I am a PhD candidate in the Faculty of Education at the University of Victoria, BC. My dissertation applies a phenomenology methodology to explicate the reflected lived experiences of university educators when using open education resources in their teaching practices. Specifically, I apply the reflective lifeworld research methodology (Dahlberg, Dahlberg, & Nyström, 2008) and view the interview data through a conceptual framework based upon self-determination theory (Ryan & Deci, 2017).
The data collection is completed and I expect to defend my dissertation in early 2020.
I am fascinated with personal stories and experiences of how people perceive phenomena; thus, my research and interests often lead me to ask why educators choose to use, or not use, specific technologies. In the vein of Roger’s theory of innovation (2003), I attempt to explore the tipping point that brings educators to embrace or abandon the technology.
Although my current research interests focuses on university educators’ motivations to using and adopting different technologies into their teaching practices, my interests have evolved to exploring a variety of areas, such as:
- Integration of educational technology in higher education facilitation (online and face-to-face)
- Open educational resources
- Curriculum and instructional design practices
- Facilitators’ motivation to use educational technology
- Facilitators’ support of learners’ online social collaborative environment
- Barriers and affordances to educational technology
- Social connectedness in online environments
I am currently a limited-term instructor with the Faculty of Education at Ontario Tech University (University of Ontario Institute of Technology), located in Oshawa, Ontario, where I’ve facilitated five different online courses. These synchronous/asynchronous courses rely heavily on problem-based learning, social interaction, and collaboration in the online environment. The weekly tutorials (classes) are highly interactive, and bring together learners from across the country to form a supportive learning community of practice.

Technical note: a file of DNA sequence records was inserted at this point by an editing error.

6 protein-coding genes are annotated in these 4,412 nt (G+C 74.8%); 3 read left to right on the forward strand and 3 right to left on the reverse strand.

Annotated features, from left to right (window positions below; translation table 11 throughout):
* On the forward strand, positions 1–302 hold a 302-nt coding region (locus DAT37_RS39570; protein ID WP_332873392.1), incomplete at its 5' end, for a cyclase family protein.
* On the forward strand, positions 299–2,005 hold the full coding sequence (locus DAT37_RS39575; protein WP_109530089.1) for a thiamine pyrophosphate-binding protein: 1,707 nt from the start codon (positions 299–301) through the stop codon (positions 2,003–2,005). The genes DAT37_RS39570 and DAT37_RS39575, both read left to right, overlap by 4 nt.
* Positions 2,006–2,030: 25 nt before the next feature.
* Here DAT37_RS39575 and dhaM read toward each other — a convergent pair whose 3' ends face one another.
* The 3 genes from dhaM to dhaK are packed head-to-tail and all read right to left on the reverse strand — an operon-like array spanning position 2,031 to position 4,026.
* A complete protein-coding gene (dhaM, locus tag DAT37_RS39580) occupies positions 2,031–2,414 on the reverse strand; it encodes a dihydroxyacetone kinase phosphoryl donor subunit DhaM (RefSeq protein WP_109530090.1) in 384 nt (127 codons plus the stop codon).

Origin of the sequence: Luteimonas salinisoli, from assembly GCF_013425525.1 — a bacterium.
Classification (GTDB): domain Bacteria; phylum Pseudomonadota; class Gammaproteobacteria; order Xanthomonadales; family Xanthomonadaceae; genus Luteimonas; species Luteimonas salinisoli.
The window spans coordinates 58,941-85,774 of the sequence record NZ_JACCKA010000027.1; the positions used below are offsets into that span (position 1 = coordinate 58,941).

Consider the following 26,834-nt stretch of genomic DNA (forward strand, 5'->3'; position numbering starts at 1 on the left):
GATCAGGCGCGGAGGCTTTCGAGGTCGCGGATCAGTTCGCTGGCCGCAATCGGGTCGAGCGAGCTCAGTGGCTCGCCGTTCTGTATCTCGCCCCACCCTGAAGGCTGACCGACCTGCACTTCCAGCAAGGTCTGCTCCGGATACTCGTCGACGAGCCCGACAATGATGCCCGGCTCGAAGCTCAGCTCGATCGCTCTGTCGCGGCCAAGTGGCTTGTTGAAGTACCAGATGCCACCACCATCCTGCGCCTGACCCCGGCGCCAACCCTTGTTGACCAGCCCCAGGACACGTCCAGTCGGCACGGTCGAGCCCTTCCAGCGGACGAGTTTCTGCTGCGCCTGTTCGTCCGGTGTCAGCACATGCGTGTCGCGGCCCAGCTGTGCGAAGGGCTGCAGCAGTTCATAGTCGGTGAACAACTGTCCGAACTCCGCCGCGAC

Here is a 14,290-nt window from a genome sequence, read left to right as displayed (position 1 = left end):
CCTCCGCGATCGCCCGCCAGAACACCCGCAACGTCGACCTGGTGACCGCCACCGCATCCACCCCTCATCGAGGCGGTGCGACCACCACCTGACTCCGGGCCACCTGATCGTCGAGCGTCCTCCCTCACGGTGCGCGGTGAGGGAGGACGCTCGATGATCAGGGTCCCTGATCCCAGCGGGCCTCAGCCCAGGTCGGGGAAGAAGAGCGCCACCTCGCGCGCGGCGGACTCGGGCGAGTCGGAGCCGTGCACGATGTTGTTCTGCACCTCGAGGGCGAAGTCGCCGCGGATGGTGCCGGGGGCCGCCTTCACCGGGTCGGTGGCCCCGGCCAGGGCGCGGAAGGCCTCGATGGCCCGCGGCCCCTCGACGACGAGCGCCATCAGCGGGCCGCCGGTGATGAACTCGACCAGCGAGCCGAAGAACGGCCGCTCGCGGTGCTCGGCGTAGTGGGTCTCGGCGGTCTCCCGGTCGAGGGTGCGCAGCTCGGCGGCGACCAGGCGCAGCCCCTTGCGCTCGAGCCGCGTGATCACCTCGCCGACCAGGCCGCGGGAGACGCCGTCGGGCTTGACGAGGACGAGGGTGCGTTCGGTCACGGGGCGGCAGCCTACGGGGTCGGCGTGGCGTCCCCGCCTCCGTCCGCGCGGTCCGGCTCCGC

Prior to joining Ontario Tech University in 2014, I taught at the University of Victoria where I facilitated two courses in the Faculty of Education undergraduate program. UVic provided me with the opportunity to grow my online and blended facilitation skills and gain the experience I needed to move beyond face-to-face teaching, which was my forte for eight years at Seneca College in Toronto. Seneca allowed me to explore and expand my facilitation skills and also begin designing courses.
My teaching interests are varied and I enjoy the challenge of taking on new education courses and viewing these from the three perspectives: the learners’, the facilitators’, and the instructional designers’. Invariably, this leads to course modification, and, with feedback from learners, I attempt to create or modify courses that meets their needs while working within the online collaborative problem-based-learning model that underpins the philosophy of Ontario Tech’s Faculty of Education’s programs.
Although I seem to always be in front of the computer, working on research, meeting with learners, or designing instruction, I make a point to balance my life by going for long walks with my Chinese crested dog, riding my BMW motorcycle, watching CFL football (Saskatchewan Roughriders), and playing canasta and various board games.
Dahlberg, K., Dahlberg, H., & Nyström, M. (2008). Reflective lifeworld research (2nd
Rogers, E. M. (2003). Diffusion of innovations (5th ed.). Free Press.
Ryan, R. M., & Deci, E. L. (2017). Self-determination theory: Basic psychological
needs in motivation development, and wellness. Guildford Press.